I usually test for this in my type-2 dimension ETL when applying source data.  If there is no difference between source and destination columns, I do not perform an update or add history to the dimension.

I tested this because I never trust source data to be clean or only change data (even if I develop the source extract!).


Friday, October 9, 2015 - 7:51:47 AM - Jason Clark Back To Top (38850)

Excellent information, i found another helpful blog for the same, see here:

Wednesday, August 12, 2015 - 8:49:29 AM - Koen Verbeeck Back To Top (38431)


CDC is more intended to capture changes in the data using the transaction log and keep those around for a shorter period of time. Typically CDC is used to capture the changes and input those into an ETL process.

Temporal tables are more of an archive table, where it is intended to keep the old versions around for a much longer period of time.
CDC is also not as easy to query as a temporal table. 

Friday, August 7, 2015 - 1:42:20 PM - Eugene Back To Top (38403)

Interesting. What's the difference between CDC and Temporal Tables? Thank you.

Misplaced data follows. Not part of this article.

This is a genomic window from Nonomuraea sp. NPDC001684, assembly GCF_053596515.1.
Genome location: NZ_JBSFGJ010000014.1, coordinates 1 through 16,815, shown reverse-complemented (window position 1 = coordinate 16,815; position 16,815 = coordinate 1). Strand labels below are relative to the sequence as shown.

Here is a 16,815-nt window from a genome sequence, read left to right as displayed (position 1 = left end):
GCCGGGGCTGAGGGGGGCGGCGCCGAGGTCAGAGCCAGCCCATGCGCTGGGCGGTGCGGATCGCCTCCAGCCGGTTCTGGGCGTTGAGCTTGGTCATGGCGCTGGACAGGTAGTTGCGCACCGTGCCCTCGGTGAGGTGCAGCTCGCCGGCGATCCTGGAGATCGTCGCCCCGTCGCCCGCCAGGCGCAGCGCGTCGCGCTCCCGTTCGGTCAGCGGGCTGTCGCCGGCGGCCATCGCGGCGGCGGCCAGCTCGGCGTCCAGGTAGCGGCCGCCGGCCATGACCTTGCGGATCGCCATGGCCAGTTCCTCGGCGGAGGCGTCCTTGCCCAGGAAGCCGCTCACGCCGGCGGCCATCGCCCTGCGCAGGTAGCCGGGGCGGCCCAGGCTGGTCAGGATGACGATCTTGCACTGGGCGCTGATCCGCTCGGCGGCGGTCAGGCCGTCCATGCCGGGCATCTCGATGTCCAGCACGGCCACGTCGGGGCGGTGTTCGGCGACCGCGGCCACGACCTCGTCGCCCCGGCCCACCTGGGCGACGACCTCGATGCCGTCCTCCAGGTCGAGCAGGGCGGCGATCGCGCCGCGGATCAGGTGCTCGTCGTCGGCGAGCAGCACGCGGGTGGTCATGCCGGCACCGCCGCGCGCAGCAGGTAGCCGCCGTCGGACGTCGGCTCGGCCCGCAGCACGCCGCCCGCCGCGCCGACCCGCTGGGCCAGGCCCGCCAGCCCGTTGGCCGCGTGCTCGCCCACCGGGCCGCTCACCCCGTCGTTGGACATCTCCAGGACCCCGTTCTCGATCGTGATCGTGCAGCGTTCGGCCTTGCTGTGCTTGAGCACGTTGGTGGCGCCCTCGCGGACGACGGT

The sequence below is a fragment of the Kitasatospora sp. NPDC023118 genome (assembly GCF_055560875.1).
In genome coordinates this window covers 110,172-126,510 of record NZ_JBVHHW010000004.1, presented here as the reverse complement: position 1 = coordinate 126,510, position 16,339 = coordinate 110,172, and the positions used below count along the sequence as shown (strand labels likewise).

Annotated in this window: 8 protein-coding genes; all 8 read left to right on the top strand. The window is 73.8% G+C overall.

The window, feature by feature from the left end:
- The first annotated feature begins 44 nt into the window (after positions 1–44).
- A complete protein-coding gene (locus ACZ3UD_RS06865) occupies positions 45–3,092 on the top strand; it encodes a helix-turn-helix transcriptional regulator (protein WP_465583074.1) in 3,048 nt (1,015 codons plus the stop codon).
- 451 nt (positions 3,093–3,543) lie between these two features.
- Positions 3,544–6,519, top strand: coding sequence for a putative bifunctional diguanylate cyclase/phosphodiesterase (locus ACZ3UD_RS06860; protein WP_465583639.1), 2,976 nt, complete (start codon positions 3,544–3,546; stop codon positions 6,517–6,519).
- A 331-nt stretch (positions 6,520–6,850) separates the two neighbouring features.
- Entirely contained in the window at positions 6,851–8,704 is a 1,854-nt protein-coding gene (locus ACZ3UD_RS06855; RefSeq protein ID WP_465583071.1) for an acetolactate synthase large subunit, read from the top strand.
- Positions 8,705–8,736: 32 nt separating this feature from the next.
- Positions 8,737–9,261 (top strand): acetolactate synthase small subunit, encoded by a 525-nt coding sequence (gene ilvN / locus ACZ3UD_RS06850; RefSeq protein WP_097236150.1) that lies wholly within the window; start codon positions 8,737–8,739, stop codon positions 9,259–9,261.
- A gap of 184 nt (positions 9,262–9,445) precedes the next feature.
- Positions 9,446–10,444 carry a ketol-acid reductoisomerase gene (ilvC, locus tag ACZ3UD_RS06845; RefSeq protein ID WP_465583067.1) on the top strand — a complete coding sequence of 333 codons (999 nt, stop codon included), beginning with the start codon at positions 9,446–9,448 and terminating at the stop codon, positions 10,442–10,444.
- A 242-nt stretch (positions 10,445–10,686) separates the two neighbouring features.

Tuesday, August 4, 2015 - 2:39:18 AM - Koen Verbeeck Back To Top (38357)

For those interested, you can find the second part of the introduction (about the query syntax) here:

Tuesday, August 4, 2015 - 2:25:42 AM - rahul rathore Back To Top (38356)

it was really a nice tip.Thanks for sharing this new feature.

Thursday, July 30, 2015 - 8:00:17 AM - Greg Robidoux Back To Top (38321)


This will be discussed in the next tip in this series that comes out next week.


Wednesday, July 29, 2015 - 3:35:37 PM - sdmcnitt Back To Top (38319)

You should show examples of the new query syntax that is used to query this type of table. It is really needed to ask "what record was active at time X" without having to query the main and history tables explicitly. For example FOR SYSTEM_TIME AS OF @SomePointInHistory

Wednesday, July 29, 2015 - 5:07:14 AM - Koen Verbeeck Back To Top (38309)

@ Bodhi and Gustavo: thanks for the nice feedback.

@Pedro: no I haven't done any performance testing yet.

Wednesday, July 29, 2015 - 4:11:58 AM - mahdi loghmani Back To Top (38308)

tanks very helpful

Tuesday, July 28, 2015 - 7:13:57 PM - Pedro Faro Back To Top (38306)

Thanks for your explanation ... I try Temporal tables in MIcrosoft Virtual Labs(SQL 2016)... but have some bugs the crashes SSMS :-)

So far , i use triggers to log my changes and never disappoint me.

have you tested with big tables(UPDATES, DELETEs) ?





Tuesday, July 28, 2015 - 2:10:42 PM - Bodhi Densmore Back To Top (38300)

Thanks for the very well presented post.  I have wanted a feature like this for many years.

Tuesday, July 28, 2015 - 12:26:51 PM - Gustavo Maia Back To Top (38299)

Nice post! Another great resources on this subject are Itzik Ben-gan'a articles on SQL Mag!

get free sql tips
agree to terms